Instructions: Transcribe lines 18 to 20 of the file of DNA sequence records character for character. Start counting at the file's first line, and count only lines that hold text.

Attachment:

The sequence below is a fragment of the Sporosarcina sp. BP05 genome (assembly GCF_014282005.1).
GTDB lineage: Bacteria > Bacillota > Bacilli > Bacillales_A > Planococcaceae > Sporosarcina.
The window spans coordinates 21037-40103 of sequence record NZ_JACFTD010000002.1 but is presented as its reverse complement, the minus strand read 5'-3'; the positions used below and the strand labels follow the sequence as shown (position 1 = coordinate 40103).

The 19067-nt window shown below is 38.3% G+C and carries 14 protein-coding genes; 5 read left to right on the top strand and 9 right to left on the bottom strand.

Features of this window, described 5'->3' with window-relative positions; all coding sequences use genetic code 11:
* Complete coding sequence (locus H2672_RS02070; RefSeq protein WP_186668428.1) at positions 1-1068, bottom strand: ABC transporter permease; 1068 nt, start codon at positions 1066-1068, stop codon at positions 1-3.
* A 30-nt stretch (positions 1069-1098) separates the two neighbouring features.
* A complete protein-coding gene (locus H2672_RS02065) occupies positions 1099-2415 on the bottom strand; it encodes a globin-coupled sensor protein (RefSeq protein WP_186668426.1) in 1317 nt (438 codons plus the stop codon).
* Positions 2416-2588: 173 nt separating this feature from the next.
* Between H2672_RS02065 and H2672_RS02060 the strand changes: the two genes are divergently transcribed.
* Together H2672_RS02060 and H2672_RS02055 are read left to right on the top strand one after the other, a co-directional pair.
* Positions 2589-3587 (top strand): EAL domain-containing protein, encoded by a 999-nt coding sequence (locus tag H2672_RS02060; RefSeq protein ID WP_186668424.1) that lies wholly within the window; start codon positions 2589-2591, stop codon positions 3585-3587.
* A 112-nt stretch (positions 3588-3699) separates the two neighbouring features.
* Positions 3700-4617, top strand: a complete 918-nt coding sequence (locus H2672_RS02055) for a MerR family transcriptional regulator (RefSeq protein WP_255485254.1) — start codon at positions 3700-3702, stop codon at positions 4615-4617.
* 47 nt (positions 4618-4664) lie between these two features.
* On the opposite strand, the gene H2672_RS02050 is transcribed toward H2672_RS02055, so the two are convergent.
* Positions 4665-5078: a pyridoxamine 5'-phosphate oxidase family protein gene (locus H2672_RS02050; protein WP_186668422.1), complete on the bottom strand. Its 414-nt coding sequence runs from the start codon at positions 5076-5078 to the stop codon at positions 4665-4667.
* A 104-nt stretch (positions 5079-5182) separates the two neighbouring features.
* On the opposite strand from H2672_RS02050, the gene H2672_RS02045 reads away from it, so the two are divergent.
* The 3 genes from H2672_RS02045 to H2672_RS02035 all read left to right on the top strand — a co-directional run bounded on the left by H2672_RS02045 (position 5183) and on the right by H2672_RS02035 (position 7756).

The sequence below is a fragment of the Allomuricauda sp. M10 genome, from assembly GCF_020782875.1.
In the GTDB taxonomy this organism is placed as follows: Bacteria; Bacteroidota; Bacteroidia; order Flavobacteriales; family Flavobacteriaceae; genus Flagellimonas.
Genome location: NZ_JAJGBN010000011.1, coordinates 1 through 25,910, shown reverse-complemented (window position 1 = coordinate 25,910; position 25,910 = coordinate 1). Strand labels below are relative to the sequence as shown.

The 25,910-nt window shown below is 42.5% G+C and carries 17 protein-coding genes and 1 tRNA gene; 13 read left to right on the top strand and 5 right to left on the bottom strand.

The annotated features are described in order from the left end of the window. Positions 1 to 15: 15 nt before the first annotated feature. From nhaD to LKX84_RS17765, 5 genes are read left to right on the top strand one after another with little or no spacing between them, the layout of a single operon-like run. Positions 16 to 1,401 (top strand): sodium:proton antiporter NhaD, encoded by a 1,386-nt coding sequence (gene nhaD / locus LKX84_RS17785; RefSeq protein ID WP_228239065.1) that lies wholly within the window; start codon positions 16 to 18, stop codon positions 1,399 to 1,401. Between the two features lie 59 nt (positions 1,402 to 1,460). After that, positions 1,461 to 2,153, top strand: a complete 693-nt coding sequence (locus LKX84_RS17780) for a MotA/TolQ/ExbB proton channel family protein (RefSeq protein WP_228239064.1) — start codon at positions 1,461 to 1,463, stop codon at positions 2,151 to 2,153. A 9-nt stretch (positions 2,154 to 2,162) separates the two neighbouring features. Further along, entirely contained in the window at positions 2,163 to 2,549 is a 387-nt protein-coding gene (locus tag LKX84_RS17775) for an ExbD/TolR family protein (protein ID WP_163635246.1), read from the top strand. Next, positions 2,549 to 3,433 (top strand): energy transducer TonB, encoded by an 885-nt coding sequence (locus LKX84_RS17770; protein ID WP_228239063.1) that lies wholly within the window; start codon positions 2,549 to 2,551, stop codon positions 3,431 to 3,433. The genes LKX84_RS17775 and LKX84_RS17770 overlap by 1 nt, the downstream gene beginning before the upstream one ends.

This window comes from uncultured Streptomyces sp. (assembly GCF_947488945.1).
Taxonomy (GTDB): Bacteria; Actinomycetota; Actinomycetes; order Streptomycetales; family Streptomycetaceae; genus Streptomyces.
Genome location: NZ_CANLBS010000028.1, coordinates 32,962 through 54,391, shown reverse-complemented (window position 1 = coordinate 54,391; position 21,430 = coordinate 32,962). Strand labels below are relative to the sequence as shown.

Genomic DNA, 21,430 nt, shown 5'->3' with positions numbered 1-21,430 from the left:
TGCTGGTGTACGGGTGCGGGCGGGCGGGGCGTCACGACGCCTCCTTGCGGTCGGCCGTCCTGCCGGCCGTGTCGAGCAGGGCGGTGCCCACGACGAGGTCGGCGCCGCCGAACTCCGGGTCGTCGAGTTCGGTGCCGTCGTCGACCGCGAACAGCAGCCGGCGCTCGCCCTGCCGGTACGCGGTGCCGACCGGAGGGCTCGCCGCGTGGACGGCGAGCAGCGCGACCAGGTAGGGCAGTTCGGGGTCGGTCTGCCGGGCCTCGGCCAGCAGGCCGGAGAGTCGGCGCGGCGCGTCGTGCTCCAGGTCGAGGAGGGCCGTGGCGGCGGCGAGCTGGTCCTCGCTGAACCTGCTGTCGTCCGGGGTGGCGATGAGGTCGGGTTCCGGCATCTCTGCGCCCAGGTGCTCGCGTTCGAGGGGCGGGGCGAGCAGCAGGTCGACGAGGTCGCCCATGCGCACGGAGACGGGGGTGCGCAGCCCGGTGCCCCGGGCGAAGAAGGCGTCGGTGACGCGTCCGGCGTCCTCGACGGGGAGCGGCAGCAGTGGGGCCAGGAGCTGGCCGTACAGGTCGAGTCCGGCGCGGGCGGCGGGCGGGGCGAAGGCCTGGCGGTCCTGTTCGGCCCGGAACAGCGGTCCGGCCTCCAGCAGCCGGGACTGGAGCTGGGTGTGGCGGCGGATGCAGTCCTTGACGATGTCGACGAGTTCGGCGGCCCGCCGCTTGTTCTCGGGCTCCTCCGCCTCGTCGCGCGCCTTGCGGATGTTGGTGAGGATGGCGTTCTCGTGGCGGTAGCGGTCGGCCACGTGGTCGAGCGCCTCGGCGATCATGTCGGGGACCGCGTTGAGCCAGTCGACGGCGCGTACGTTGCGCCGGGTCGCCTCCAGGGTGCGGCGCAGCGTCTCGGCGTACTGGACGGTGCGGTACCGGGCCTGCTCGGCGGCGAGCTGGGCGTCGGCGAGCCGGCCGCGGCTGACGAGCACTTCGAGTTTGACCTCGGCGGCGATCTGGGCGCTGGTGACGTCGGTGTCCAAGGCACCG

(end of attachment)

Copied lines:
* A 104-nt stretch (positions 5079-5182) separates the two neighbouring features.
* On the opposite strand from H2672_RS02050, the gene H2672_RS02045 reads away from it, so the two are divergent.
* The 3 genes from H2672_RS02045 to H2672_RS02035 all read left to right on the top strand — a co-directional run bounded on the left by H2672_RS02045 (position 5183) and on the right by H2672_RS02035 (position 7756).